The Instant Wild project, designed for the Zoological Society of London by Cambridge Consultants, started out as a quest to use motion-activated cameras to find rare animals in Kenya. But the project's creators quickly realized that the same technology could be used to photograph poachers in the act.
How the system works: Cameras take pictures when their motion sensors detect movement. Then these cameras transmit those pictures back to a central transmission unit, which may be hidden in the bush or a tree, and which contains a Raspberry Pi computer with a satellite uplink and a wireless receiver. That central unit then compresses the pictures and transmits them over the Iridium satellite network to the London Zoological Society servers.
The pictures go to subscribers of the free "Instant Wild" app (anyone interested in gawking at rare animals, really). This allows users to look at animals more or less in real time, with a press of the finger. There's even a field guide built into the app to help users identify animals, turning the whole thing into a game of sorts.
Here's how it becomes an anti-poaching technology: humans count among the animals that can be recorded and identified--bad news for poachers. Cambridge Consultants and the Zoological Society of London are now providing that data to the Kenya Wildlife Service, which battles local poaching.
So far, no poachers have been caught, but that's probably due to the newness of the system, which just completed trials in Kenya. Cambridge Consultants say there are plans to expand it by 100 more units this year and 250 more next year.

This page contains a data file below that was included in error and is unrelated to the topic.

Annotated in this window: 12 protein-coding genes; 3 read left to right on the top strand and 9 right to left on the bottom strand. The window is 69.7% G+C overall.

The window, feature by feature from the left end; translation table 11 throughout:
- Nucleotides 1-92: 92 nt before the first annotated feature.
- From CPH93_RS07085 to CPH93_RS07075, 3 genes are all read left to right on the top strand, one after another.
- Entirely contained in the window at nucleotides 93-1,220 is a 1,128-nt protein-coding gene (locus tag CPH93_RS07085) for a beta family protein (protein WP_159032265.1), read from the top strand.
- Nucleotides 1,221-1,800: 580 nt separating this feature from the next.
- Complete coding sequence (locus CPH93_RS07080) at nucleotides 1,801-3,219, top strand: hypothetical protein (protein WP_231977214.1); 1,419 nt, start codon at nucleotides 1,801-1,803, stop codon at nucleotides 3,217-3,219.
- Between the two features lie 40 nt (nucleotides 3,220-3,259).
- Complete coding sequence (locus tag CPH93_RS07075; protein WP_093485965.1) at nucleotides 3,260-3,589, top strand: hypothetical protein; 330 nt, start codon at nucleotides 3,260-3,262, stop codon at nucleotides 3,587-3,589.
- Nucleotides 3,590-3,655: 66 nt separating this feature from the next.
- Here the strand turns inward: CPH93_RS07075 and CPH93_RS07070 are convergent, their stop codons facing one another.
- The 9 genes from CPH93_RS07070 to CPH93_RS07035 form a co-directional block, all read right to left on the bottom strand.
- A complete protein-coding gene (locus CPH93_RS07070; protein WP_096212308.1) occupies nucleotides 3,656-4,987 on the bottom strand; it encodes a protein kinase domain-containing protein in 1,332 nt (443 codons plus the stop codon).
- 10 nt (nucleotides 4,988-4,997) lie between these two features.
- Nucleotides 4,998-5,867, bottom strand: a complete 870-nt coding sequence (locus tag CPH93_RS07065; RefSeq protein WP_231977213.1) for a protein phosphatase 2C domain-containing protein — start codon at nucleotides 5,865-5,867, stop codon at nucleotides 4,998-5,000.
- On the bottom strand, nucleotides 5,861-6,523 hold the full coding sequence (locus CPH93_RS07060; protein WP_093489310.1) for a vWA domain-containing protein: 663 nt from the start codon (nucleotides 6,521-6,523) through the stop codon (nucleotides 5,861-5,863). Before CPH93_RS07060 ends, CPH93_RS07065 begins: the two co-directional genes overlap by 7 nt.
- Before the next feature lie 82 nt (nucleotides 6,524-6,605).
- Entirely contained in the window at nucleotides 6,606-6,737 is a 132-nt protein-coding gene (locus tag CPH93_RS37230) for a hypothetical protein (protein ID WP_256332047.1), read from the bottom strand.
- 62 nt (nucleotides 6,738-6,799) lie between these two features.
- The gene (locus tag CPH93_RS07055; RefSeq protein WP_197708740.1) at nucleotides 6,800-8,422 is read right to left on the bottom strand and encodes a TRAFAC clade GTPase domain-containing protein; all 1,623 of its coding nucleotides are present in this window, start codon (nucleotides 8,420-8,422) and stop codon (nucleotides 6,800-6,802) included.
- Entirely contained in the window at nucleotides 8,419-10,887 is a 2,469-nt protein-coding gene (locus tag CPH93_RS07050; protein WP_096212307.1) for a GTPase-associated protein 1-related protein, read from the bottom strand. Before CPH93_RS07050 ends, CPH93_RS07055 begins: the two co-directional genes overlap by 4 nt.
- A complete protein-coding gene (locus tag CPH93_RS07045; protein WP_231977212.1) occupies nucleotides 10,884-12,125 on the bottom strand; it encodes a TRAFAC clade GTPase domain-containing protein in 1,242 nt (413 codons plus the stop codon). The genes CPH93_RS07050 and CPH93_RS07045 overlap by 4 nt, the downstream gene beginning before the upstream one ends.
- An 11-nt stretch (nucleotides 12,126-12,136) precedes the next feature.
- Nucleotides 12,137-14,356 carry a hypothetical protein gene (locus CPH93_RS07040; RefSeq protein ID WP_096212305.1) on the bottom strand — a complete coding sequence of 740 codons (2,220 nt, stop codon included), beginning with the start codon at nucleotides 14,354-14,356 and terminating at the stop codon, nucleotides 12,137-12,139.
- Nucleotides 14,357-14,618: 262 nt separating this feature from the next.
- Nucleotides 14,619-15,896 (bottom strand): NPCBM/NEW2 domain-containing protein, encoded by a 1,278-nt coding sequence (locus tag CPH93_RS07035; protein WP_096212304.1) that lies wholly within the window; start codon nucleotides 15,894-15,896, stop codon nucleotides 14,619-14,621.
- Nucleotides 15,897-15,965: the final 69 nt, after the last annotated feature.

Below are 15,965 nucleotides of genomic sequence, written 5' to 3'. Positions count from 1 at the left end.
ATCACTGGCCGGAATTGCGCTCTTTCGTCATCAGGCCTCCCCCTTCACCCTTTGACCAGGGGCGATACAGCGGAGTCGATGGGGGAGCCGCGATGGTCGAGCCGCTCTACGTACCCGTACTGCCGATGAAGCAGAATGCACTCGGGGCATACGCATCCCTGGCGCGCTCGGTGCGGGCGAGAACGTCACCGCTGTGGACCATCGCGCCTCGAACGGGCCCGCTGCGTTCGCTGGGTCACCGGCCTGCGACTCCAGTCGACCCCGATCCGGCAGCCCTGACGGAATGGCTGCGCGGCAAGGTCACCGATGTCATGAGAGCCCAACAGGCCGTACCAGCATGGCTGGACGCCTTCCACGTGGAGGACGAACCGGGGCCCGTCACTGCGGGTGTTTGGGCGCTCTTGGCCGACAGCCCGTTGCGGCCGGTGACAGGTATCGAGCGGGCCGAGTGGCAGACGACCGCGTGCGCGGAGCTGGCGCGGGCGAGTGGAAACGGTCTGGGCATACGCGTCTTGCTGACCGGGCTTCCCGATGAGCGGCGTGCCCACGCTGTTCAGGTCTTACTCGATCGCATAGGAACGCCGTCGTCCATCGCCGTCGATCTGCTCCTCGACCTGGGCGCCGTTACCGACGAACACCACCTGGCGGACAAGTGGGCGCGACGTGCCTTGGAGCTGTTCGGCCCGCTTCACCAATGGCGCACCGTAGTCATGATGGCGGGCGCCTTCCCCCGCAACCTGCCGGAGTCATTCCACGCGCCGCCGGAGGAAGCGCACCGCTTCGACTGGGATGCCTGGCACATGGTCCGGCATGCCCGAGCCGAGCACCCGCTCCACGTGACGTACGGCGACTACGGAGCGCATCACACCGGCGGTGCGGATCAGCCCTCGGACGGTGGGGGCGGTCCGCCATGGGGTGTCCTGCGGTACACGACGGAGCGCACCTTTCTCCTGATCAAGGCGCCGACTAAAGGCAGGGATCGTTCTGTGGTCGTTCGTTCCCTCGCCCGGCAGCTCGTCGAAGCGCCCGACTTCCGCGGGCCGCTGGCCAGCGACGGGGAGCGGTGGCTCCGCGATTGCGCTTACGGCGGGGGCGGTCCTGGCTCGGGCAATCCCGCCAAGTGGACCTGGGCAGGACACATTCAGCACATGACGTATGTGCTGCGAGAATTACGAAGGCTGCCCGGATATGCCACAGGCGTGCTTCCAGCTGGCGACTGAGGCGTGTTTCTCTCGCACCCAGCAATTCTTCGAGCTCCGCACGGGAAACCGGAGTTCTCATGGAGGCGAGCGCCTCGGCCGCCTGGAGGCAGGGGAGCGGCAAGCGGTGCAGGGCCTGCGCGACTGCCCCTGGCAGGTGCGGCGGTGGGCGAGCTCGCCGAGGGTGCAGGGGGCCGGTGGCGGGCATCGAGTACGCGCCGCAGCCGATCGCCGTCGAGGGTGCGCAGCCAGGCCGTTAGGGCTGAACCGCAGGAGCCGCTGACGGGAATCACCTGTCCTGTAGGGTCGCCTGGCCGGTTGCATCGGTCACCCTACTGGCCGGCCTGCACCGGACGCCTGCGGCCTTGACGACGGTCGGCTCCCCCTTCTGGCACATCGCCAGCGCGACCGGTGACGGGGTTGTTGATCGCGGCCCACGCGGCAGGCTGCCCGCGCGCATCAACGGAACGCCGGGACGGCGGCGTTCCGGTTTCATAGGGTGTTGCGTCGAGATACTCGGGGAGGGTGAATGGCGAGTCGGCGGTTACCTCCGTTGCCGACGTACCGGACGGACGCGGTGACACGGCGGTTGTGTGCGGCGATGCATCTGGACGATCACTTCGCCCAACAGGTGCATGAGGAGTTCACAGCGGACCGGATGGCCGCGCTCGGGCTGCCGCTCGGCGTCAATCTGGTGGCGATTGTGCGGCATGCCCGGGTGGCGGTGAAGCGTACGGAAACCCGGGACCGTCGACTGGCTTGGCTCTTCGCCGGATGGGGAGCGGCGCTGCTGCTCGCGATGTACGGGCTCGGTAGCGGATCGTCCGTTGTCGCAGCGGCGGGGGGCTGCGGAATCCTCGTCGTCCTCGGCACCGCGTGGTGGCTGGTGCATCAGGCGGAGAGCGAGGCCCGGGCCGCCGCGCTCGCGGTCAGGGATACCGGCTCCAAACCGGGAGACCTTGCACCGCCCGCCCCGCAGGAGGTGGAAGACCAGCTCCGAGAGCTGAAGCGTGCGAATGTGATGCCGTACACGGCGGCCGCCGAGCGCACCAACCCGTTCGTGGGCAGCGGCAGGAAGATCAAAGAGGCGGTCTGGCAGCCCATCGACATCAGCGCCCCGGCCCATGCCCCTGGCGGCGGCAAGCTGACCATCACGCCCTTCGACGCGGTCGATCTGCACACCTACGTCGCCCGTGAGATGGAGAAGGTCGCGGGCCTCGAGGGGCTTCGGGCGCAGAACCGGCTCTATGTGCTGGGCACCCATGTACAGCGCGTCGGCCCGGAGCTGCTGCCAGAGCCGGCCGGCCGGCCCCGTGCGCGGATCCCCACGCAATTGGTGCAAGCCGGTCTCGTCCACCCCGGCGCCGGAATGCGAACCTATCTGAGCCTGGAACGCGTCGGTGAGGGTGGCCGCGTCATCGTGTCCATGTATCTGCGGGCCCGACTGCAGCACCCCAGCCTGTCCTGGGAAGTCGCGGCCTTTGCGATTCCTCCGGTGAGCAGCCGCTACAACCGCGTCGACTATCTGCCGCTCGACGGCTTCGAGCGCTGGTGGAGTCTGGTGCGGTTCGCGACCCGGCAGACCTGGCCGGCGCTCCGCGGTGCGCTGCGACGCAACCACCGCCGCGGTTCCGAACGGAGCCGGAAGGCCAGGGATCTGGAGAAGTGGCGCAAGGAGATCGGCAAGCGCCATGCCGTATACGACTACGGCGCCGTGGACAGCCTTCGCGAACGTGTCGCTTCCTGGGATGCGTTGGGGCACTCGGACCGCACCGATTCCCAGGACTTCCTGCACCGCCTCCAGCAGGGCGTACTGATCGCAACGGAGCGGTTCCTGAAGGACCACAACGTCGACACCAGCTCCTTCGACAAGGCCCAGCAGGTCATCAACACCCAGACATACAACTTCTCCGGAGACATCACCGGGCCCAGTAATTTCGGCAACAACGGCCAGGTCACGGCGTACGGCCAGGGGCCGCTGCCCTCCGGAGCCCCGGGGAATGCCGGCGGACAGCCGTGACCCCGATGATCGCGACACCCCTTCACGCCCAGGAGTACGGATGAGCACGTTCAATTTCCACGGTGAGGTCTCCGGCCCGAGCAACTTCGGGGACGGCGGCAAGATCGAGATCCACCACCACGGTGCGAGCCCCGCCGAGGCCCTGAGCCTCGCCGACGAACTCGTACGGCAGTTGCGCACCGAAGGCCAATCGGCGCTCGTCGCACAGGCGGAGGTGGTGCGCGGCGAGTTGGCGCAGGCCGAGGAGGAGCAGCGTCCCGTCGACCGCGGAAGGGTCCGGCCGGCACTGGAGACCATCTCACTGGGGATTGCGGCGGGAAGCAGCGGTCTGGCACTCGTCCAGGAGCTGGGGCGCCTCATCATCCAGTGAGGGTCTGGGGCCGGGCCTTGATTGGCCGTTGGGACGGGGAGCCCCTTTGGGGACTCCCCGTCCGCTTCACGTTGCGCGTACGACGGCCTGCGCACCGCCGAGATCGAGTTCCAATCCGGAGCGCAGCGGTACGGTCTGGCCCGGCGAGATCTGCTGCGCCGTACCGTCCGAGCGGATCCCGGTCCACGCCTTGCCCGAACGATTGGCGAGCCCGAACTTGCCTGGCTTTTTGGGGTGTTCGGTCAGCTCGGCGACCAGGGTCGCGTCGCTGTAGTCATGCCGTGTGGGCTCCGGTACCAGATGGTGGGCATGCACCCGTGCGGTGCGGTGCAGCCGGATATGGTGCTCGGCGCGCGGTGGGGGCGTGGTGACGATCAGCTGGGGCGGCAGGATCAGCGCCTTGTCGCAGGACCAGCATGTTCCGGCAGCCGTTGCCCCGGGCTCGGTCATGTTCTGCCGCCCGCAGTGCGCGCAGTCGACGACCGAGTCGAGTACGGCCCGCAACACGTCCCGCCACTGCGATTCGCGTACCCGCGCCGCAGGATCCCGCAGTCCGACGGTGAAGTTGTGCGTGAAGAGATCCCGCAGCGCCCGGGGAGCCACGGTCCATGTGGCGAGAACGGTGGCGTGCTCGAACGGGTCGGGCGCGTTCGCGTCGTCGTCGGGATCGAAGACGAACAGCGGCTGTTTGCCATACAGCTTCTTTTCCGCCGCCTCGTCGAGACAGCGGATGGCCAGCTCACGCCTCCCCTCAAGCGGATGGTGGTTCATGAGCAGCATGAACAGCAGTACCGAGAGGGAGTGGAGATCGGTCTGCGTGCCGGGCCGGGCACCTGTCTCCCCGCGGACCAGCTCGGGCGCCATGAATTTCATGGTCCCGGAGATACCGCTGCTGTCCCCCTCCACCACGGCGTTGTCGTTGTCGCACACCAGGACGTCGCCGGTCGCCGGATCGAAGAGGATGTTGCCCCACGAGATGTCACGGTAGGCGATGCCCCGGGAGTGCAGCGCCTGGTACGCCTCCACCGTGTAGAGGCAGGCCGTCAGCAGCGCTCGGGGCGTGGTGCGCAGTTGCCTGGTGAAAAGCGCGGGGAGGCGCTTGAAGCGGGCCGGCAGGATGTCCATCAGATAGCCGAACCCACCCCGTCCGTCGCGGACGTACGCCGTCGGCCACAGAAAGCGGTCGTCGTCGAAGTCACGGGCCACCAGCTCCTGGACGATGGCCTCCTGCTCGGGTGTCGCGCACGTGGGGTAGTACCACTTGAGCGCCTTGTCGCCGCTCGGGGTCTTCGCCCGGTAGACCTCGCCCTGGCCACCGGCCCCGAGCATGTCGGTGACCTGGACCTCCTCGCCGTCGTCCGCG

The camera units use off-the-shelf radios and cameras, have LED lights, and are battery-powered. For taking pictures at night, they use an infrared flash that doesn't scare animals or reveal the camera's position to poachers.
The project received a Google Global Impact Award. According to Richard Traherne, head of wireless at Cambridge Consultants, development of this system started "really at the beginning of this year and culminated in successful trials in July and August."
This isn't the first technology to try to stop poaching. In 2012, the World Wildlife Foundation received a Google Impact Awards grant to put wireless trackers on rhinos. In May, Tanzania used drones to fight poachers.
Catching poachers is great and all, but the poachers themselves are only the supply side of the problem. Demand for poached animals has increased in parts of Asia where members of a growing middle class use animal parts for herbal remedies, Time reports. That has created a wildly lucrative market for items such as elephant ivory and rhino horns. According to Time, wildlife trafficking is now a $7 billion to $10 billion industry. To really stamp out poaching, you need to eliminate the incentives and organized crime rings that form around it--unfortunately, something no camera system, no matter how sophisticated, can do on its own.
Watch a video explaining the cameras below: